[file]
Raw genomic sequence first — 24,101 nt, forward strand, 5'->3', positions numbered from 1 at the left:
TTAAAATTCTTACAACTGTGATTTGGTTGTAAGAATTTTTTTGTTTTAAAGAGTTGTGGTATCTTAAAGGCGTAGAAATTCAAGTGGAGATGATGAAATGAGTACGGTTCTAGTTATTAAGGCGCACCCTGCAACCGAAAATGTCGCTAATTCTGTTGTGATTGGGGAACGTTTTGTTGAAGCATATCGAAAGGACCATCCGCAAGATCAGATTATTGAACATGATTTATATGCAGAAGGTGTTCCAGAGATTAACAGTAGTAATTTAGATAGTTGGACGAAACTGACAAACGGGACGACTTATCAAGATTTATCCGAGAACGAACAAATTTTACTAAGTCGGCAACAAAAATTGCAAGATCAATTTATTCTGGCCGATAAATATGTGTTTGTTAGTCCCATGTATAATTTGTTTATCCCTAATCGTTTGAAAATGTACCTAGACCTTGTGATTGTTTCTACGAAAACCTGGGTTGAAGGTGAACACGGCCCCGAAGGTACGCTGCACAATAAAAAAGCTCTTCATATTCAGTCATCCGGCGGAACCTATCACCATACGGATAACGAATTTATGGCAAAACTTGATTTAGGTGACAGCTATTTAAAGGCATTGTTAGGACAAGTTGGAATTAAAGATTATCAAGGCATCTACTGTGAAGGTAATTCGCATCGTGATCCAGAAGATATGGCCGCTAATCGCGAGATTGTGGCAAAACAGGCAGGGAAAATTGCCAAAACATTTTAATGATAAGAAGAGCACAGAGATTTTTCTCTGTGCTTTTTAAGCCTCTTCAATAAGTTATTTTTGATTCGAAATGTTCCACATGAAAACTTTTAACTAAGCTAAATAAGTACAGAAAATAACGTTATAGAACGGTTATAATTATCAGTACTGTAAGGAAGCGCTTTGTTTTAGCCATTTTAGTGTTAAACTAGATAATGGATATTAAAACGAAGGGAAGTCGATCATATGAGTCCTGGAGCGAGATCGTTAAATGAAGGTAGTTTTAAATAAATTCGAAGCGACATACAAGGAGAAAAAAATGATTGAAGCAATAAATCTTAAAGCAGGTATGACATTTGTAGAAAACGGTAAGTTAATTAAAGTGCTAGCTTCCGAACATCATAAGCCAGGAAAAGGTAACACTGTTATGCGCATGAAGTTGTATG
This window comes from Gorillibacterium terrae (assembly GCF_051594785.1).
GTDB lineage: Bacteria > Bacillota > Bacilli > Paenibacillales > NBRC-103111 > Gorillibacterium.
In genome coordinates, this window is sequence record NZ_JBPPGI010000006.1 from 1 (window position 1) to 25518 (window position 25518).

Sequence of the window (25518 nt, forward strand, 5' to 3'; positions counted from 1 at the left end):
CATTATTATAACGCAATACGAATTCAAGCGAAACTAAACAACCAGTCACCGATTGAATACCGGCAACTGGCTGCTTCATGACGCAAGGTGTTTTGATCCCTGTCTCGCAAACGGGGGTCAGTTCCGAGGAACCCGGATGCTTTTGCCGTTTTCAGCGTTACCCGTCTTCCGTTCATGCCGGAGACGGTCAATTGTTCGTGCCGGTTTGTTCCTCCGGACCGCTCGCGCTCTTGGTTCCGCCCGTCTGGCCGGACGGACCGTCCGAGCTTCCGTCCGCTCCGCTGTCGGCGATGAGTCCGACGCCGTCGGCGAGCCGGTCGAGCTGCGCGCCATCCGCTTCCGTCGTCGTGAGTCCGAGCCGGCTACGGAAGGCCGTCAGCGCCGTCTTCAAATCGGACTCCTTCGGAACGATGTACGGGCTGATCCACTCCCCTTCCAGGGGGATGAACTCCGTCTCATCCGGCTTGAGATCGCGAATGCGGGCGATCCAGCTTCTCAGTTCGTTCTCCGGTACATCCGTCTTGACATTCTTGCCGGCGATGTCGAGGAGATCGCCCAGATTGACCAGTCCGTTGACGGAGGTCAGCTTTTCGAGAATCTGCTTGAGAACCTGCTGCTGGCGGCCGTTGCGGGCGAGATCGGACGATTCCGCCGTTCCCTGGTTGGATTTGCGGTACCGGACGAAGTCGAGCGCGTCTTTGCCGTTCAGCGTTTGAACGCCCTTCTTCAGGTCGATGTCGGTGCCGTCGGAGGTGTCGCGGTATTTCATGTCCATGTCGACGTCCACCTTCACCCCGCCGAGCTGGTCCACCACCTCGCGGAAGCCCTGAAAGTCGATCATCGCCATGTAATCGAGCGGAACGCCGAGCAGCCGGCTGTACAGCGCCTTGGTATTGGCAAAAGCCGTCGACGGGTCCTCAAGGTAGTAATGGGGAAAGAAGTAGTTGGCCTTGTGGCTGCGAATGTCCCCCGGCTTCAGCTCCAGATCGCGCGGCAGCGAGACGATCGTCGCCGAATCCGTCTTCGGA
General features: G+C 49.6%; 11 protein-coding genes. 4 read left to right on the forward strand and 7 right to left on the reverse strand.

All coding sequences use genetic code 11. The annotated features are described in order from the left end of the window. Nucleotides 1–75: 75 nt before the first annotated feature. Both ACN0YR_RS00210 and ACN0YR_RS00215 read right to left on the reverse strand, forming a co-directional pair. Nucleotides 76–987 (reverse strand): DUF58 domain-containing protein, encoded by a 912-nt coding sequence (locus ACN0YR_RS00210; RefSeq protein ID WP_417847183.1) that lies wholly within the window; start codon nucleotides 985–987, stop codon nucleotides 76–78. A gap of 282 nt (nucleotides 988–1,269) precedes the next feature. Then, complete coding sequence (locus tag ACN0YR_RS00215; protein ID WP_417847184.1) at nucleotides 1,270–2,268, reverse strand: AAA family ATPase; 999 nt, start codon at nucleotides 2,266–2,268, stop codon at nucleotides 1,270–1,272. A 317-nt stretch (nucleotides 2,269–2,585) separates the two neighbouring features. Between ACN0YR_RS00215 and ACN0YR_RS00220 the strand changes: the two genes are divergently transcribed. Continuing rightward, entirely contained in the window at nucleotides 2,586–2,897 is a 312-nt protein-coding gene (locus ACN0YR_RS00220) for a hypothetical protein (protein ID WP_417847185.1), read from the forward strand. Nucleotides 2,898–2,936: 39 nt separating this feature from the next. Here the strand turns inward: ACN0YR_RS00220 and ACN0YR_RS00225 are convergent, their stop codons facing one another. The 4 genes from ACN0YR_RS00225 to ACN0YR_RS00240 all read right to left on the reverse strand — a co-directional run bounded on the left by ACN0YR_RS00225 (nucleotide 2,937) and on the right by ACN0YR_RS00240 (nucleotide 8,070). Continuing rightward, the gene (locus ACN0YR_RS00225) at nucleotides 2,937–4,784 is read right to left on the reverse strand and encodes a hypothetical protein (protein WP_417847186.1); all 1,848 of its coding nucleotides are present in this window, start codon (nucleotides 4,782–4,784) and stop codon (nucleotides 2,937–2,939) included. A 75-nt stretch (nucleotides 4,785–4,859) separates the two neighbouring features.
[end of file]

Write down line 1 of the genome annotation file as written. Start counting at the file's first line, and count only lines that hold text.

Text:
Raw genomic sequence first — 24,101 nt, forward strand, 5'->3', positions numbered from 1 at the left: